I’ve been playing a bit along Pacific (Washington) beaches along the outer coast. In fact, if you go to the “Beyond Spec” home page (search for it…), you can see a picture of me being given a serious comeuppance by a small but extremely ill-tempered wall of high-velocity seawater. Small swell (a couple feet or less is pretty tame, but can still make you work hard to get through the swash and breaker zones.
Anyway, a couple general things I’ve come up with regarding fun in moderate surf:
- Have a read PFD. The old therm-a-rest under the raincoat trick is NOT a good idea, consider the pressures and forces involved when a breaking wave dumps you. I had a friend almost drown when he got spilled in the surf, and his thermarest tore his zipper out of his coat and ejected. He lived by clinging to the pad, before I got to him in my boat. My bad for not realizing he’d followed me into the outer line, but I’ll never let that happen again.
- Recommend a GOOD PFD, ideally foam, not inflatable. Why? If you’re out in swells greater than, say, 3", there’s a good chance you’ll spend a few seconds in Davey Jones’ locker, when you get caught right in the throat of breaking wave. You’ll come up fine, but you wouldn’t want to have a PFD that’s going to rupture from pressure.
- Choose an area with a sandy bottom, or light gravel - not cobbles. You can get dumped from the boat and slammed into the shingle. Again, a foam PFD is nice here, since it doubles as body armor.
- Helmet = Good. As above: You can hit the shingle pretty hard, just like hitting rocks in a rapid.
- Be pepared for a wet and arduous ride. The waves are ready to make short work of the unprepared. You’ll want to keep bow- or stern- into them, and that’ll involve a lot of paddle-work, sometimes. Expect to ship a lot of water. You’ll be paddling hard, fighting seemingly endless barrages of foam at times, and losing nine feet for every ten you gain when trying to punch through the surf line. Wear clothes that’ll keep you warm in both the wind and the water.
- Be prepared to DUMP. A wave can put you out of your boat and in the drink. I once bailed voluntarily out of my boat in the outer surf line, to send a nearly-drowned buddy in on it, then paddled most of they way inshore on my back, using my Splat paddle. Again, dress for success: Good PFD, warm clothes: raingear w/ fleece underlayer, or neoprene (wetsuit), or drysuit. You can get in through moderate surf over a kind bottom, especially if you’re used “diving” under waves when you need to, but you don’t want to be in a speedo out there, or you’ll get hypothermia.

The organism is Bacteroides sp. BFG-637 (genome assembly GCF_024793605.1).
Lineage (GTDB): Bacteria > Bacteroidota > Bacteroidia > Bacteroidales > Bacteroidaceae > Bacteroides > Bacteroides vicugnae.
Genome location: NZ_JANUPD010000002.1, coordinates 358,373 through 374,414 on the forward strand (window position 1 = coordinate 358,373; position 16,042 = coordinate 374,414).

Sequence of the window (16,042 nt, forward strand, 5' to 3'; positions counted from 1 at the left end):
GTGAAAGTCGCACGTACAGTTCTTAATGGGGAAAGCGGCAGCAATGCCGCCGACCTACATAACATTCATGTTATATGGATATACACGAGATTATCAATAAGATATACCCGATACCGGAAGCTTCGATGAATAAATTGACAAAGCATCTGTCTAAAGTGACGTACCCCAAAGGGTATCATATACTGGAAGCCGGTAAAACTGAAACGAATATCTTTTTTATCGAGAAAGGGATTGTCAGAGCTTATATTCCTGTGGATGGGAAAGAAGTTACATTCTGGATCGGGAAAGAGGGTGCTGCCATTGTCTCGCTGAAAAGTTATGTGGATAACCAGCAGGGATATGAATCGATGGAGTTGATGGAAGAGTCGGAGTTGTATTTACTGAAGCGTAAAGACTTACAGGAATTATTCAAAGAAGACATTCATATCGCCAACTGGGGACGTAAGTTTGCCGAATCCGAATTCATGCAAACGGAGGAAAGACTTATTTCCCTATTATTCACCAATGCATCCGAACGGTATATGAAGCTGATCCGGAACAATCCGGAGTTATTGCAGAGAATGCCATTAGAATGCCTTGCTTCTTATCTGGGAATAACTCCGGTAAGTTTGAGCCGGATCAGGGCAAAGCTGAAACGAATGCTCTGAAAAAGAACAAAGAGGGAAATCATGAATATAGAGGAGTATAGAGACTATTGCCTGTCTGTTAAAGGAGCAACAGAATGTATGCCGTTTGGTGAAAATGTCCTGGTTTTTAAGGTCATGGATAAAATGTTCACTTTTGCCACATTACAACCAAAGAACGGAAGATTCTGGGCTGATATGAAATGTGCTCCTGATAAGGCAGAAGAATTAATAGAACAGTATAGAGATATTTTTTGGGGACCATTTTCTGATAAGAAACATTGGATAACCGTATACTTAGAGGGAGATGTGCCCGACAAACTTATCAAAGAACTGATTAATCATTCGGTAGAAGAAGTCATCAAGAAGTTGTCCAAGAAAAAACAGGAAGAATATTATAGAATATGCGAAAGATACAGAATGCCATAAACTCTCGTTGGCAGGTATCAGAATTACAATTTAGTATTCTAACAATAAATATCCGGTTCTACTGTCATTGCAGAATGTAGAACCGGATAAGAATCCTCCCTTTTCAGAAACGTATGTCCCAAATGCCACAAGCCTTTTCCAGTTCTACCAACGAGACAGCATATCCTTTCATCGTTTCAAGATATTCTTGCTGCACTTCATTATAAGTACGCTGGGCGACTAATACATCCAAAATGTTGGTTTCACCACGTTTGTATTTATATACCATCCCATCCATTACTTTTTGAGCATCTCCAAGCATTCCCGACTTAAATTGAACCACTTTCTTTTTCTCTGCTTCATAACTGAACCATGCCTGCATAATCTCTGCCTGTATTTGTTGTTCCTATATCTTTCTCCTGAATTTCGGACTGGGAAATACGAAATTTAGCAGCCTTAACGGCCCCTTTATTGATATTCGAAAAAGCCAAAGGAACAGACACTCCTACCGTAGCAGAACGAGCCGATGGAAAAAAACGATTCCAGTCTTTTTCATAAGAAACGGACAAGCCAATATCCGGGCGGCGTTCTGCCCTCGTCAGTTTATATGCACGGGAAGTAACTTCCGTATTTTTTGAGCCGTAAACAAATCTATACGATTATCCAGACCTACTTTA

- Watch out for your chums. It’s good to be able to keep track of your buddies out there, for sure. In fact, in anything rough enough to be “exciting,” I personally always have a buddy (this from a guy who does a lot of his rivers alone).
- Think about a tether. You can consider a lanyard from your paddle to the boat. It’s up to you. One one hand, it lessens the possibility of losing your boat if you dump, and having to swim in. On the other hand, it has all the usual lanyard woes of wrapping around you at embarassing moments. I never use a lanyard in hair rivers. My modus operendi is currently to punch through the surf zone w/o a lanyard, but hook one on if I’m doing open water stuff beyond the surf zone.
- It gets deep, fast.
- It’s really good to be at home in the water, psychological as well as physically. Surf zones can beat you up - or at least, they beat me up. I always assume I’m going to be swimming some. They’re a grinder of sorts - a testing ground.
- Personally, I don’t surf well in them. I have a hard time getting the necessary speed up to surf, at least in 3’ - 4’ surf, which is about as big as I’ve pushed it.
- It’s good to have a photographer on shore, so they can record your moments of incredible oceanic smack-down (as in, when it smacks you down) for all posterity.
Personally, I love surf zones, but I respect them a lot. I get cold, I get tired, and I get sloppy - but they don’t. They’re too busy trying to erode continents to worry about me. They’ve fun, and they definitely push your skills and fitness, if that’s what you’re looking for. Cheers!